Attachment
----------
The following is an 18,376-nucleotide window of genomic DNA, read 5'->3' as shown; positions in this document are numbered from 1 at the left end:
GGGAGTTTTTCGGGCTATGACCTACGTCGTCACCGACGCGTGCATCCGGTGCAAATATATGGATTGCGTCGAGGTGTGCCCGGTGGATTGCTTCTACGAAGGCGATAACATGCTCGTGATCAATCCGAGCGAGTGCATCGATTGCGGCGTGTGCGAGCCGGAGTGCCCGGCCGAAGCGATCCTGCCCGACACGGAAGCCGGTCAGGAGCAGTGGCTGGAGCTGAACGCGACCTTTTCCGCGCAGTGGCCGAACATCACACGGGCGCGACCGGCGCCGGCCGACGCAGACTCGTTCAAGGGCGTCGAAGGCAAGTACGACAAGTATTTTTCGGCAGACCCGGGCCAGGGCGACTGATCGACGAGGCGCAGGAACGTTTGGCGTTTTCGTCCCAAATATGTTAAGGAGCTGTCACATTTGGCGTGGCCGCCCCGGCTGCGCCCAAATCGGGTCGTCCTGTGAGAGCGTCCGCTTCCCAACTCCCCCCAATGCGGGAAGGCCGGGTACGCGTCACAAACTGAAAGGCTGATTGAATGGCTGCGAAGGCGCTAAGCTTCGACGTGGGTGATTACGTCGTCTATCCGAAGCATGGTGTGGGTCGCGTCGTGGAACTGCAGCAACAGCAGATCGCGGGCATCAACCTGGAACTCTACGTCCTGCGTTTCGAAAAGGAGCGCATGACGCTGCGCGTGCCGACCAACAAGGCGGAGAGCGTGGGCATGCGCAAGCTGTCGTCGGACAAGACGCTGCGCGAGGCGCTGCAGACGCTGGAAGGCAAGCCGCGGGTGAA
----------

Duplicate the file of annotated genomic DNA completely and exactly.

The following is an 18,376-nucleotide window of genomic DNA, read 5'->3' as shown; positions in this document are numbered from 1 at the left end:
GGGAGTTTTTCGGGCTATGACCTACGTCGTCACCGACGCGTGCATCCGGTGCAAATATATGGATTGCGTCGAGGTGTGCCCGGTGGATTGCTTCTACGAAGGCGATAACATGCTCGTGATCAATCCGAGCGAGTGCATCGATTGCGGCGTGTGCGAGCCGGAGTGCCCGGCCGAAGCGATCCTGCCCGACACGGAAGCCGGTCAGGAGCAGTGGCTGGAGCTGAACGCGACCTTTTCCGCGCAGTGGCCGAACATCACACGGGCGCGACCGGCGCCGGCCGACGCAGACTCGTTCAAGGGCGTCGAAGGCAAGTACGACAAGTATTTTTCGGCAGACCCGGGCCAGGGCGACTGATCGACGAGGCGCAGGAACGTTTGGCGTTTTCGTCCCAAATATGTTAAGGAGCTGTCACATTTGGCGTGGCCGCCCCGGCTGCGCCCAAATCGGGTCGTCCTGTGAGAGCGTCCGCTTCCCAACTCCCCCCAATGCGGGAAGGCCGGGTACGCGTCACAAACTGAAAGGCTGATTGAATGGCTGCGAAGGCGCTAAGCTTCGACGTGGGTGATTACGTCGTCTATCCGAAGCATGGTGTGGGTCGCGTCGTGGAACTGCAGCAACAGCAGATCGCGGGCATCAACCTGGAACTCTACGTCCTGCGTTTCGAAAAGGAGCGCATGACGCTGCGCGTGCCGACCAACAAGGCGGAGAGCGTGGGCATGCGCAAGCTGTCGTCGGACAAGACGCTGCGCGAGGCGCTGCAGACGCTGGAAGGCAAGCCGCGGGTGAA